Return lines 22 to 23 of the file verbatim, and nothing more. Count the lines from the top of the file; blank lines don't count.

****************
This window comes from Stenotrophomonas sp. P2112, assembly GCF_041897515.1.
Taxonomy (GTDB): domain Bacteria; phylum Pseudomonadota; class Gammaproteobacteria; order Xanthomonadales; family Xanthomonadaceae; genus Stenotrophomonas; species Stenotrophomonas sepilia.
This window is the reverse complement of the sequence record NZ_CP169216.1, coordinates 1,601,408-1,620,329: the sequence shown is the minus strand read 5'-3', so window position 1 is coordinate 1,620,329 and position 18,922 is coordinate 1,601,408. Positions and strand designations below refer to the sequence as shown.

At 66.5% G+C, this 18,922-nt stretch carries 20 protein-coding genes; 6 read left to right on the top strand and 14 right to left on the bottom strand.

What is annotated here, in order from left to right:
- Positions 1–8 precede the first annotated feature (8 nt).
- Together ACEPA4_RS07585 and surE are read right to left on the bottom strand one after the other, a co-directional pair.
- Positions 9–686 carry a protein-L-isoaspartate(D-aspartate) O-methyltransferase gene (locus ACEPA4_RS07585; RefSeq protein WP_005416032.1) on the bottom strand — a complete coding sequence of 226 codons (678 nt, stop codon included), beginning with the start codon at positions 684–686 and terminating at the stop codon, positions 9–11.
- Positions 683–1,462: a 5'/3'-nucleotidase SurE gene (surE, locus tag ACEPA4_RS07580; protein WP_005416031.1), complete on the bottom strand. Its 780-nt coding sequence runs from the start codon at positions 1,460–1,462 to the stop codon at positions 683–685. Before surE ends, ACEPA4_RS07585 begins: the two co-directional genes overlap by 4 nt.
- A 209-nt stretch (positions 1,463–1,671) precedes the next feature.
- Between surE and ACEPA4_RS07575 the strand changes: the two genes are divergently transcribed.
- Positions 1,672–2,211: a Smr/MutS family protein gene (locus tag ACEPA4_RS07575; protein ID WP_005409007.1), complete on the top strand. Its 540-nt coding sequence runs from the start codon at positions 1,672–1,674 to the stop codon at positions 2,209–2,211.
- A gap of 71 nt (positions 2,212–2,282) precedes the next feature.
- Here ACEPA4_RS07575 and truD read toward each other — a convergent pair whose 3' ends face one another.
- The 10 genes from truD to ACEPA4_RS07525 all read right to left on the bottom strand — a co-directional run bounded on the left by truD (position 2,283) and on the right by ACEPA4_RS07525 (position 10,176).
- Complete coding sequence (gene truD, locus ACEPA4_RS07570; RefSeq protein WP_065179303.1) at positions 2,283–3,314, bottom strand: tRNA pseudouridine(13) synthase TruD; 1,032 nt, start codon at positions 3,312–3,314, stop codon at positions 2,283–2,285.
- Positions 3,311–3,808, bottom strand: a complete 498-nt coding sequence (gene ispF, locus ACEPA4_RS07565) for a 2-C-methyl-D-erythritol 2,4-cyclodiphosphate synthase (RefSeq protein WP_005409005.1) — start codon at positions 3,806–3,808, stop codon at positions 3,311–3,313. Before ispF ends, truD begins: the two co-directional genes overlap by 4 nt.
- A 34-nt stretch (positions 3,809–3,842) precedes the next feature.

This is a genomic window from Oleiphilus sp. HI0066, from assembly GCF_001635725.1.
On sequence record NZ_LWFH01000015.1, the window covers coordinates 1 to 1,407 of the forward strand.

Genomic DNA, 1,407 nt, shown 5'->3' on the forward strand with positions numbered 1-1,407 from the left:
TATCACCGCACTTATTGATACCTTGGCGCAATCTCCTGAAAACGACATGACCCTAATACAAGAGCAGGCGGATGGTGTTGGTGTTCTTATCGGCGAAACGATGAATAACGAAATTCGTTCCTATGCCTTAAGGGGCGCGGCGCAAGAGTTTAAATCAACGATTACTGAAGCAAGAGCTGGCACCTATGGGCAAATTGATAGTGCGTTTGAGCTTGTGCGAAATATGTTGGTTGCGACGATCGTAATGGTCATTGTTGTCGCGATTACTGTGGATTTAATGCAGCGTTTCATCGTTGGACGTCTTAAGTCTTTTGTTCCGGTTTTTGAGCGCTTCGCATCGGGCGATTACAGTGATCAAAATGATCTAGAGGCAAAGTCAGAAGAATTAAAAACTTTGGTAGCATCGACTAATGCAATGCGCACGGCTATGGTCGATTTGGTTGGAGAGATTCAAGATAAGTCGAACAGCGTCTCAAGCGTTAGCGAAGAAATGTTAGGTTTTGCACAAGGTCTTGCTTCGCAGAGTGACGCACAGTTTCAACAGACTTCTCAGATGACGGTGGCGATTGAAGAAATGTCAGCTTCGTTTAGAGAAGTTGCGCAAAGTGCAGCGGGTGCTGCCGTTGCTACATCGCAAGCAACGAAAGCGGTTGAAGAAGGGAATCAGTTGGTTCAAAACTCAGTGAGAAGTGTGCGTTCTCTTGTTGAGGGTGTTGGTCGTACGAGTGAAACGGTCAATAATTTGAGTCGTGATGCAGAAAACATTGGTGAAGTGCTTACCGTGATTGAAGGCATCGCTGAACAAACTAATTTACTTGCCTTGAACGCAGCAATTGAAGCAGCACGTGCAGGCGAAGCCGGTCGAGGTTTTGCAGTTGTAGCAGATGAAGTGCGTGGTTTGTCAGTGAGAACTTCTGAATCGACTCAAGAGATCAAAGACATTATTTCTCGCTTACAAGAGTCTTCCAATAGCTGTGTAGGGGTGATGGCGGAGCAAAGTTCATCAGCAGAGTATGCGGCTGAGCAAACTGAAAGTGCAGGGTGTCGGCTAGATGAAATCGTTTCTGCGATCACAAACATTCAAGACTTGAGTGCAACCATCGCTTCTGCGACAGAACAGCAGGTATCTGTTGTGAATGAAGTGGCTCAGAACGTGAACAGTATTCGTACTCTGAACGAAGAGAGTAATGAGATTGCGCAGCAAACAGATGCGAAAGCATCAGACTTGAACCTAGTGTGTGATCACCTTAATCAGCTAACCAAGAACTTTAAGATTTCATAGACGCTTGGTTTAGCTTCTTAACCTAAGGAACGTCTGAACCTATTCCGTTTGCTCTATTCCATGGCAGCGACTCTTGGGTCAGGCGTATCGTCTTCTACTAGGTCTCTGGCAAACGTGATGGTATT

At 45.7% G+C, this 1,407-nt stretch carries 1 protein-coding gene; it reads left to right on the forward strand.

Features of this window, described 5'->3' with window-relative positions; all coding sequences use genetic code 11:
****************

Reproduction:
TATCACCGCACTTATTGATACCTTGGCGCAATCTCCTGAAAACGACATGACCCTAATACAAGAGCAGGCGGATGGTGTTGGTGTTCTTATCGGCGAAACGATGAATAACGAAATTCGTTCCTATGCCTTAAGGGGCGCGGCGCAAGAGTTTAAATCAACGATTACTGAAGCAAGAGCTGGCACCTATGGGCAAATTGATAGTGCGTTTGAGCTTGTGCGAAATATGTTGGTTGCGACGATCGTAATGGTCATTGTTGTCGCGATTACTGTGGATTTAATGCAGCGTTTCATCGTTGGACGTCTTAAGTCTTTTGTTCCGGTTTTTGAGCGCTTCGCATCGGGCGATTACAGTGATCAAAATGATCTAGAGGCAAAGTCAGAAGAATTAAAAACTTTGGTAGCATCGACTAATGCAATGCGCACGGCTATGGTCGATTTGGTTGGAGAGATTCAAGATAAGTCGAACAGCGTCTCAAGCGTTAGCGAAGAAATGTTAGGTTTTGCACAAGGTCTTGCTTCGCAGAGTGACGCACAGTTTCAACAGACTTCTCAGATGACGGTGGCGATTGAAGAAATGTCAGCTTCGTTTAGAGAAGTTGCGCAAAGTGCAGCGGGTGCTGCCGTTGCTACATCGCAAGCAACGAAAGCGGTTGAAGAAGGGAATCAGTTGGTTCAAAACTCAGTGAGAAGTGTGCGTTCTCTTGTTGAGGGTGTTGGTCGTACGAGTGAAACGGTCAATAATTTGAGTCGTGATGCAGAAAACATTGGTGAAGTGCTTACCGTGATTGAAGGCATCGCTGAACAAACTAATTTACTTGCCTTGAACGCAGCAATTGAAGCAGCACGTGCAGGCGAAGCCGGTCGAGGTTTTGCAGTTGTAGCAGATGAAGTGCGTGGTTTGTCAGTGAGAACTTCTGAATCGACTCAAGAGATCAAAGACATTATTTCTCGCTTACAAGAGTCTTCCAATAGCTGTGTAGGGGTGATGGCGGAGCAAAGTTCATCAGCAGAGTATGCGGCTGAGCAAACTGAAAGTGCAGGGTGTCGGCTAGATGAAATCGTTTCTGCGATCACAAACATTCAAGACTTGAGTGCAACCATCGCTTCTGCGACAGAACAGCAGGTATCTGTTGTGAATGAAGTGGCTCAGAACGTGAACAGTATTCGTACTCTGAACGAAGAGAGTAATGAGATTGCGCAGCAAACAGATGCGAAAGCATCAGACTTGAACCTAGTGTGTGATCACCTTAATCAGCTAACCAAGAACTTTAAGATTTCATAGACGCTTGGTTTAGCTTCTTAACCTAAGGAACGTCTGAACCTATTCCGTTTGCTCTATTCCATGGCAGCGACTCTTGGGTCAGGCGTATCGTCTTCTACTAGGTCTCTGGCAAACGTGATGGTATT

At 45.7% G+C, this 1,407-nt stretch carries 1 protein-coding gene; it reads left to right on the forward strand.